ONE HAS to be, or to have been, at the center of the Philippine state to realize how extremely unwieldy it is, how labyrinthine its structures are. It is like an old, huge, ocean-going ship, which requires much experience to know how to quickly maneuver, out of harm’s way especially.
The central government was not designed to deal with political crisis or security threats, such as mobs pretending to be a People Power movement, terrorists kidnapping scores of people in remote parts of the country—or a disgruntled policeman holding foreign tourists hostage.
After the frenzy of blame for the Aug. 23 hostage massacre, one of the most important tasks of President Aquino’s administration is to set up a structure that will deal with crisis situations. It doesn’t have to, so to speak, reinvent the wheel.
One of the most effective structures the previous administration had was the Cabinet Oversight Committee on Internal Security, ordered organized by then President Gloria Macapagal-Arroyo through Executive Order No. 121 of June 2001. It was set up to institutionalize the ad hoc crisis system used to confront the May 1 “Edsa 3” rebellion, by far the most serious threat to the survival of the past administration.
It was Executive Secretary Alberto G. Romulo who conceptualized and quite methodically run— until his assignment to the Department of Foreign Affairs in 2004—this crisis committee, called then by its acronym’s letters, “COCIS.” With the President chairing the committee and Romulo (succeeded by Executive Secretary Eduardo Ermita) heading its executive committee, the COCIS had a broad mandate to deal with any situation that threatened the state’s security or any problem it deemed to require the Palace’s attention and action.
The COCIS functioned as the President’s institutionalized command, control and communications center for nearly all of the many crises her administration confronted, among them the Abu Sayyaf raid on Dos Palmas and other acts of terrorism, the Oakwood and Manila Peninsula putsch attempts, the SARS pandemic.
The COCIS was a big committee, virtually a mini-Cabinet consisting of 18 Cabinet-level officials. Its executive committee though was a smaller group of eight, later expanded to 11. It included the secretaries of defense and the interior as well as the advisers for national security and “special concerns.” Other members of this core group were the justice secretary and the presidential legal counsel, to ensure that the full force of the law was applied and that responses to a crisis were legal, the press secretary and the presidential chief of staff. Significantly, President Arroyo ordered included in this critical core group what some called the “NGO reps,” the social welfare secretary and the Anti-Poverty Commission convenor.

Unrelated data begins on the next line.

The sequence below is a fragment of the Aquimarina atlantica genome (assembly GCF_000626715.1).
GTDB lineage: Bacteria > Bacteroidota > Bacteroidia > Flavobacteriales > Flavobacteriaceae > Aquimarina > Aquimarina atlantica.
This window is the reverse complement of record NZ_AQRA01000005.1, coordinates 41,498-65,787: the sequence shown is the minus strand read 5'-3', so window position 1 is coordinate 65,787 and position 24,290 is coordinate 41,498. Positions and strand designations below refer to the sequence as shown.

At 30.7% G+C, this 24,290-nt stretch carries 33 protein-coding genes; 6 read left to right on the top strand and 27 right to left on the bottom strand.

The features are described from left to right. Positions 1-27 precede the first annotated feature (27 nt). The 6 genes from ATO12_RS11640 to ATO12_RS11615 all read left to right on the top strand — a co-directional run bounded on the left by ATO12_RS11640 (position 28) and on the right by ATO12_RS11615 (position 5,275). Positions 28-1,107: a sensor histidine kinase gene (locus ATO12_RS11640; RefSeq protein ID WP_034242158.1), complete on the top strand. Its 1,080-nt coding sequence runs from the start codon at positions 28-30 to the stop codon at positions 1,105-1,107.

The COCIS had a full-time secretariat, led then by a very amiable and efficient Navy officer, Commander Roy Antonio, which continuously monitored the national situation, documented the COCIS’s operations, and followed up the aftermath of a crisis to ensure its resolution. (We would later house the secretariat in a 24/7 “Presidential Situation Room,” which had an array of huge TV screens for monitoring the situation on one wall, located right under, and accessible from, the President’s private quarters at the Palace.)
As soon as a crisis erupted, or was expected to erupt, and under Arroyo’s or Romulo’s orders, Antonio would call each member, even in the wee hours of the morning, to assemble at the COCIS’s regular venue for its meetings, the main dining room of the Executive House. Depending on the gravity of the situation, it would either be the President or the executive secretary who would chair the meeting.
The COCIS meetings almost always started with a comprehensive PowerPoint briefing on the particular crisis faced, often by officials assigned by the articulate National Security Adviser (now Rep.) Roilo Golez or by the soft-spoken National Intelligence Coordinating Agency chief Cesar Garcia (who is now President Aquino’s national security adviser).
In certain cases, other ranking officials and political figures would be invited to the meetings. There were several instances when Senate President Franklin Drilon, Speaker Jose de Venecia and once, Fr. Archie Intengan, gave quite brilliant inputs that enriched the COCIS’ appreciation of a situation.
The COCIS was thus a venue in which proposals on how to deal with a crisis were put on the table for discussion by top officials. Thus the President had a mechanism by which to tap the wisdom and experience of her top officials and even eminent people outside government. The accuracy of reports or the appropriateness of proposed responses made by one official would be subject to intense scrutiny. There were many times when what could have been disastrous responses to a crisis were aborted after intensive, even heated, discussions in the COCIS.
The COCIS meeting itself often acted as the real-time command center. Right at the meeting, the President, the executive secretary or another official would call the ground commander on a cell phone, put it on speaker mode for everyone to hear, to get an up-to-date situation report, or to issue an order.
Technically, presidential executive orders are still in force unless rescinded. President Aquino can simply invoke EO 121 to set up a mechanism to deal not only with the continuing crisis triggered by the Luneta bloodbath, but also with future crises.
From the Philippine Daily Inquirer